Harvard Pilgrim Health Care and Tufts Health Plan, two of the region's largest insurers, announced Wednesday they had reached a definitive agreement to form a single company that would serve nearly 2.4 million subscribers in New England.
In a joint statement, the insurers said the merger would create one of the largest nonprofit health services organizations in the region.
The deal faces scrutiny from government regulators, including the Massachusetts Attorney General's office and the state Division of Insurance.
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"Both organizations share the same vision that a combined organization will be even more effective, better able to keep high-quality health care accessible and affordable, while at the same time investing in programs and initiatives that enhance quality," the companies said.
Under the agreement, Tom Croswell, president and chief executive of Tufts Health Plan, would serve as CEO of the combined organization, which has yet to be renamed. Harvard Pilgrim's top executive, Michael Carson, would serve as president and oversee the company's various business lines and subsidiaries, according to the statement.
The current chair of Harvard Pilgrim's board of directors, Joyce Murphy, would serve as chair of a new board that would have equal representation from both companies.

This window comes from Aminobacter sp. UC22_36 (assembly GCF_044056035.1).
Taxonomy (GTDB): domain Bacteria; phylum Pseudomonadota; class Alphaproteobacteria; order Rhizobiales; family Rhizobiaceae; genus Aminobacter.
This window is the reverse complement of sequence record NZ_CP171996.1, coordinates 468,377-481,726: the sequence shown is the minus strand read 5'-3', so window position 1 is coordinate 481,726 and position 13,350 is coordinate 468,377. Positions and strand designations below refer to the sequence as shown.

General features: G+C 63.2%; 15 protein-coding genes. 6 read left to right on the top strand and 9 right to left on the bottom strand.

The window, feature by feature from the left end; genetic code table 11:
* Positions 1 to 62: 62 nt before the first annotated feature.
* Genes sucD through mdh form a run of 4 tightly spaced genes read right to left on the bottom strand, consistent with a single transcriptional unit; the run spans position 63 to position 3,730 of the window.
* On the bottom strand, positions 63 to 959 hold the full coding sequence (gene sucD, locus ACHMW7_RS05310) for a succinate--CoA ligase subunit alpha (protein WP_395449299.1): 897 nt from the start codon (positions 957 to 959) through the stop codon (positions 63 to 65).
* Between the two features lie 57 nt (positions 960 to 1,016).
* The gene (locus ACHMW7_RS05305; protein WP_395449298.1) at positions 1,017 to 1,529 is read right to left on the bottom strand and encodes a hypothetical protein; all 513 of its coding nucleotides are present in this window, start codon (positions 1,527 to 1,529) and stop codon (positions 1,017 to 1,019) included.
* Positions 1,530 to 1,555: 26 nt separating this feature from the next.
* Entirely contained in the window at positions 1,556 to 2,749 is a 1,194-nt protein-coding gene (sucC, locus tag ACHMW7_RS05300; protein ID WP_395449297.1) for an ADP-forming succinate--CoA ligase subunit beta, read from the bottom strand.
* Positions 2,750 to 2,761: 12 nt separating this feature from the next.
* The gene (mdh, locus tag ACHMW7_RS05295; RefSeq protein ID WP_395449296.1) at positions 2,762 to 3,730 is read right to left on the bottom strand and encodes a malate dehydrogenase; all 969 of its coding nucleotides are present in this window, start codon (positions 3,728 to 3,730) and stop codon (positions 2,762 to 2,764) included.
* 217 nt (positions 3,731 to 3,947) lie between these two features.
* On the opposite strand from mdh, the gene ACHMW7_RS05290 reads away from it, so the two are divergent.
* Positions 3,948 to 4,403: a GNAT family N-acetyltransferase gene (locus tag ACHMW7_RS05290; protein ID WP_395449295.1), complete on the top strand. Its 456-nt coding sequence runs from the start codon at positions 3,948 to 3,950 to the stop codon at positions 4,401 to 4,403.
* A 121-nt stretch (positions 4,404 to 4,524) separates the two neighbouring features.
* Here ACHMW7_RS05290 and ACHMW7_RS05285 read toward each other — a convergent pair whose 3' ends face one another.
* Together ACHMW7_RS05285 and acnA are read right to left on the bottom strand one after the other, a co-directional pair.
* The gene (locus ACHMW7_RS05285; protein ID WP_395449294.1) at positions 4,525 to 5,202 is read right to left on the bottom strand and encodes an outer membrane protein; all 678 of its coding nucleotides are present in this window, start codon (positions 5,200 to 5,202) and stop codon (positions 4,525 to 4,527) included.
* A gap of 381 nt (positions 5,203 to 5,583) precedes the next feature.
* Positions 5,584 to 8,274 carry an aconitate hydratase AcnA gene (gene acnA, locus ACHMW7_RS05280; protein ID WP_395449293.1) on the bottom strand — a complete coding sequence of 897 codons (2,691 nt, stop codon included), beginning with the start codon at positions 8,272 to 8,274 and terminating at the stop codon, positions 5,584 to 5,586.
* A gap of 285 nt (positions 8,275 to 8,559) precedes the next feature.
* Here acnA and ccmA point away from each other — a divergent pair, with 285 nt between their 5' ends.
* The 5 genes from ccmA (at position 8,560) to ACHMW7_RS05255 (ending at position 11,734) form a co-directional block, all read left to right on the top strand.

Financial terms of the agreement were not disclosed.
Close to 2.4 million people in Massachusetts, Maine, Connecticut, New Hampshire and Rhode Island will be served by the new company, Harvard Pilgrim Health Care and Tufts Health Plan said.
Several units within the Massachusetts Attorney General's office, including the antitrust, public charities and health care divisions, could be involved in examining elements of the deal to weigh possible impacts on consumers and the health care market in general.
"Our office has been in touch with both parties and will review the proposed transaction as more information becomes available," said Meggie Quackenbush, a spokeswoman for Democratic Attorney General Maura Healey.
The merger "could have a significant impact on the Massachusetts health care market," said Matthew Kitsos, a spokesman for the Massachusetts Health Policy Commission, an agency that does not have regulatory powers but provides analysis of health care costs and benefits.
Kitsos said the commission was also looking forward to learning more details about the agreement.
The two companies explored a merger in 2011, but decided at that time to remain separate.